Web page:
Which Hydrangea is this?

Eliza, Judy, Catherine – New England gardeners – what variety of hydrangea is this? Large leaves with purple edges, pink/white flowers. I have not seen this one before, but have just inherited it from the previous homeowner… I think a sunnier location might yield more blooms.

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Summer Moves On

The 4th of July is past, and summer moves on in the flower beds. Pale pink Astilbe, Coneflower, New Guinea Impatiens, Begonia, purple Petunia all add to the changing palette. Hydrangea struggle to bloom after being cut back too far last Fall, but Forsythia rejoices in being cut back late this June.

 

Climate Zones

When we moved to New Hampshire after retiring, I did not realize how much I would miss my flower garden on Long Island (zone 7a, winter low  +5 to 0 deg F). Creating a perennial bed in NH (zone 5a, winter low  -15 to -20 deg F) was a challenge! After three summers I was happy to have gathered about 20 perennials hardy enough to survive a NH winter.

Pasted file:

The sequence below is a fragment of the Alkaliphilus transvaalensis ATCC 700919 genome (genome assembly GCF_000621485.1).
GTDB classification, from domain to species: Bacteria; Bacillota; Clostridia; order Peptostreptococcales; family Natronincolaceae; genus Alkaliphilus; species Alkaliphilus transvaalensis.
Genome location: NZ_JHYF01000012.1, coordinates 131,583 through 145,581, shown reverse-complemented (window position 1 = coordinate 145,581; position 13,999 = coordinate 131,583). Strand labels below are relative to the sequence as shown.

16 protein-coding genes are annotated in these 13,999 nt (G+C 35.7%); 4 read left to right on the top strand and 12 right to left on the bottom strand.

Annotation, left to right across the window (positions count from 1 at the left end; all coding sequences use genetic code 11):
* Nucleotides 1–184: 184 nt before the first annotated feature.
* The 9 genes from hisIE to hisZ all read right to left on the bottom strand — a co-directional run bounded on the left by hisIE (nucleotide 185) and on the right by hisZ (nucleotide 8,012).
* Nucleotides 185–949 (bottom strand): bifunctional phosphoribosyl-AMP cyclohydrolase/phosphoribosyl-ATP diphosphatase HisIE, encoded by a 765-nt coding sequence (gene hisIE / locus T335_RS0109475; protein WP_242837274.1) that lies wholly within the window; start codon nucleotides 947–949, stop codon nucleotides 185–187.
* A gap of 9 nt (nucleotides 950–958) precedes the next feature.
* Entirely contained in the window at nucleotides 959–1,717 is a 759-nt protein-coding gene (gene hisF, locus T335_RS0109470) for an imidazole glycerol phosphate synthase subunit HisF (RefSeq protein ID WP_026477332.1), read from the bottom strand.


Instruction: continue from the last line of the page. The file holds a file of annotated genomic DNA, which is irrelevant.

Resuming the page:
But day-lilies, lupin, phlox, daisy, coneflower, coreopsis, salvia, rudbeckia, astilbe,  knockout rose and hibiscus braved the strong north-west winds off the lake and the -20deg lows, and put on a brave show of NH color by our third summer!

Now we are back on Long Island, remembering the delights of our half-acre 10 years ago, and hoping to recreate at least a miniature perennial bed in our new small yard! Bleeding Heart, honeysuckle, peony, astilbe, phlox, tea rose, hydrangea, hibiscus loved the long mild growing season.

Take a look and see the difference two climate zones makes! Can you tell which zone is which? (OK, you gardeners know at first glance!). Each is beautiful in its own way. Given time, you can not only survive, but flourish, wherever you are planted…